caprice, nor mental reservation in her favours. Our intercourse with
her is not liable to accident or change, suspicion or disappointment :
she smiles on us still the same. A rose is always sweet, a lily is
always beautiful : we do not hate the one, nor envy the other. If
we have once enjoyed the cool shade of a tree, and been lulled into a
deep repose by the sound of a brook running at its foot, we are sure
that wherever we can find a shady stream, we can enjoy the same
pleasure again ; so that when we imagine these objects, we can easily
form a mystic personification of the friendly power that inhabits them,
Dryad or Naiad, offering its cool fountain or its tempting shade.
Hence the origin of the Grecian mythology. All objects of the
same kind being the same, not only in their appearance, but in their
practical uses, we habitually confound them together under the same
general idea ; and whatever fondness we may have conceived for one,
is immediately placed to the common account. The most opposite
kinds and remote trains of feeling gradually go to enrich the same
sentiment; and in our love of nature, there is all the force of in-
dividual attachment, combined witli the most airy abstraction. It is
this circumstance which gives that refinement, expansion, and wild
interest, to feelings of this sort, when strongly excited, which every
one must have experienced who is a true lover of nature.

It is the same setting sun that we see and remember year after
year, through summer and winter, seed-time and harvest. The moon
that shines above our heads, or plays through the checquered shade,
is the same moon that we used to read of in Mrs. Radcliffe's
romances. We see no difference in the trees first covered with leaves

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in the spring. The dry reeds rustling on the side of a stream — the
woods swept by the loud blast — the dark massy foliage of autumn —
the grey trunks and naked branches of the trees in winter — the
sequestered copse, and wide-extended heath — the glittering sunny
showers, and December snows — are still the same, or accompanied
with the same thoughts and feelings : there is no object, however
trifling or rude, that does not in some mood or other find its way into
the heart, as a link in the chain of our living being ; and this it is that
makes good that saying of the poet —

' To me the meanest flower that blows can give
Thoughts that do often lie too deep for tears.'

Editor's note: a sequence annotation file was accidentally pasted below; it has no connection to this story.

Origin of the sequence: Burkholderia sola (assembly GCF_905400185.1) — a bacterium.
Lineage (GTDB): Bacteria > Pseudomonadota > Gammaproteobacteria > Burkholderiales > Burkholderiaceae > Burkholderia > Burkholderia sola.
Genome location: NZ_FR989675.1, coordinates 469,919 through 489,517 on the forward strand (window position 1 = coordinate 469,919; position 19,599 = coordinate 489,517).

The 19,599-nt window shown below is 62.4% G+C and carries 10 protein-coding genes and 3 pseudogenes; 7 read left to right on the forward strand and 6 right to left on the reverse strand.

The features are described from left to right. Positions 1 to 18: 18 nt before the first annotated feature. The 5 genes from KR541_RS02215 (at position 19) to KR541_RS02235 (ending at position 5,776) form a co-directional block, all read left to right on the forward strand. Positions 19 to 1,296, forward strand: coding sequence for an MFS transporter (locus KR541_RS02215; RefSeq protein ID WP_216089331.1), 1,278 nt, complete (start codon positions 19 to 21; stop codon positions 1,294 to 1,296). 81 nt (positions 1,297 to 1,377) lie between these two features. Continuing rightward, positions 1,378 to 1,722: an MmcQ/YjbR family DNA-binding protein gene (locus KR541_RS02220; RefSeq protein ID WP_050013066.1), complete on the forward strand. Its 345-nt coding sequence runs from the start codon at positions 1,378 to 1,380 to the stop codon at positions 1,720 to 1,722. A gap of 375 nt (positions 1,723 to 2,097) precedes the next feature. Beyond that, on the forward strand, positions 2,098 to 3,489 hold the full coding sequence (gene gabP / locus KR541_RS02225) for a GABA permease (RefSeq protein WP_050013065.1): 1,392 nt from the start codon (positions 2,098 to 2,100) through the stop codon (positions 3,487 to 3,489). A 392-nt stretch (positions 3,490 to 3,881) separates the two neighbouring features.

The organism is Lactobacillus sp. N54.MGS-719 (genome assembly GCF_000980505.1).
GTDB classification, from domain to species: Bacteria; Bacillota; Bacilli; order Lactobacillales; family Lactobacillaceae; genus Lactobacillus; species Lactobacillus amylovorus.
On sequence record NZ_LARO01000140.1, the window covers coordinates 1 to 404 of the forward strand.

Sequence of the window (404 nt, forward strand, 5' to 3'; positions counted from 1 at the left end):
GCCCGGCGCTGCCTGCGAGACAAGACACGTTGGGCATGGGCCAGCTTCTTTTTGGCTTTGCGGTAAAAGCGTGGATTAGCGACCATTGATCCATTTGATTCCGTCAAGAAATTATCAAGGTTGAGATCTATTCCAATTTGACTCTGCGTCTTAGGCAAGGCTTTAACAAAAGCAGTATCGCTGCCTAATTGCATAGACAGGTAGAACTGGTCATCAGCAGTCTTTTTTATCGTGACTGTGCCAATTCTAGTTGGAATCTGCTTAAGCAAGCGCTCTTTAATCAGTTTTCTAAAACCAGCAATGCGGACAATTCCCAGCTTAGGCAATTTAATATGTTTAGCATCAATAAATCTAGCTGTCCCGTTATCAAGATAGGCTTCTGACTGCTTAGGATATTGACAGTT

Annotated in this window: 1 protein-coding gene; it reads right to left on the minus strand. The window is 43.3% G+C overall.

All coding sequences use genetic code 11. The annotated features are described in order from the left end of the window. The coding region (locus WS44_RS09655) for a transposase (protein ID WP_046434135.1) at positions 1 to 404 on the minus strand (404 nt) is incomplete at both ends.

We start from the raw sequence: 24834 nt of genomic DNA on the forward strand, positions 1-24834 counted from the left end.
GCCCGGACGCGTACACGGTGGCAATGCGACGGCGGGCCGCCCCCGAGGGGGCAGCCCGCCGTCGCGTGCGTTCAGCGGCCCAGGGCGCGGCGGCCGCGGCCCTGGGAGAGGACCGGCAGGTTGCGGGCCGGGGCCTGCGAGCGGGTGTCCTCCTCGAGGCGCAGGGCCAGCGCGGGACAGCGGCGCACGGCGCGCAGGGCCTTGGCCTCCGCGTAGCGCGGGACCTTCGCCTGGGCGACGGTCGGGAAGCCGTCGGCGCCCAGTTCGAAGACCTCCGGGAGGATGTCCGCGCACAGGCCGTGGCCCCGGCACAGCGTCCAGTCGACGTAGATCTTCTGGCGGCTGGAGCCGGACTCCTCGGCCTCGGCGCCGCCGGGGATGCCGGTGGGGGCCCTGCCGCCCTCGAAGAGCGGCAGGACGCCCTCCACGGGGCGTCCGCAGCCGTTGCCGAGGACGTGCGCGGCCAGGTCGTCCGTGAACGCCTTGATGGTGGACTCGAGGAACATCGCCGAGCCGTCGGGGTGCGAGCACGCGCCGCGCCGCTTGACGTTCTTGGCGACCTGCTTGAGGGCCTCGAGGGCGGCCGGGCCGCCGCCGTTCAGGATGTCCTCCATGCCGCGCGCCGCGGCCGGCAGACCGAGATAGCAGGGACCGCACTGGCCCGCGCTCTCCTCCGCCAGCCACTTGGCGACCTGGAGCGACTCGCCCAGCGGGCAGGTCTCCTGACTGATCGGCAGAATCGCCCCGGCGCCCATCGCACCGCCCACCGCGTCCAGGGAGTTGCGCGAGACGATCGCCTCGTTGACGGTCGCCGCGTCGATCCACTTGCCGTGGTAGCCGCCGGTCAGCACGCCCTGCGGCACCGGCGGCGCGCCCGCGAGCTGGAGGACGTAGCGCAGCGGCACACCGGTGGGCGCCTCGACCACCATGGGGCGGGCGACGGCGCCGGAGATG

Thus nature is a kind of universal home, and every object it presents
to us an old acquaintance with unaltered looks ; for there is that
consent and mutual harmony among all her works, one undivided
spirit pervading them throughout, that to him who has well acquainted
himself with them, they speak always the same well-known language,
striking on the heart, amidst unquiet thoughts and the tumult of the
world, like the music of one's native tongue heard in some far-off

4 My heart leaps up when I behold

A rainbow in the sky :

So was it when my life began,

So is it now I am a man,

So shall it be when I grow old and die.

The child 's the father of the man,

And I would have my years to be

Linked each to each by natural piety.'

The daisy that first strikes the child's eye in trying to leap over
his own shadow, is the same flower that with timid upward glance
implores the grown man not to tread upon it. Rousseau, in one of
his botanical excursions, meeting with the periwinkle, fell upon his
knees, crying out — Ah ! voi/a de la pevuenche ! It was because
he had thirty years before brought home the same flower with him
in one of his rambles with Madame de Warens, near Chambery. It
struck him as the same identical little blue flower that he remembered
so well ; and thirty years of sorrow and bitter regret were effaced
from his memory. That, or a thousand other flowers of the same
name, were the same to him, to the heart, and to the eye ; but there
was but one Madame Warens in the world, whose image was never
absent from his thoughts ; with whom flowers and verdure sprung up
beneath his feet, and without whom all was cold and barren in nature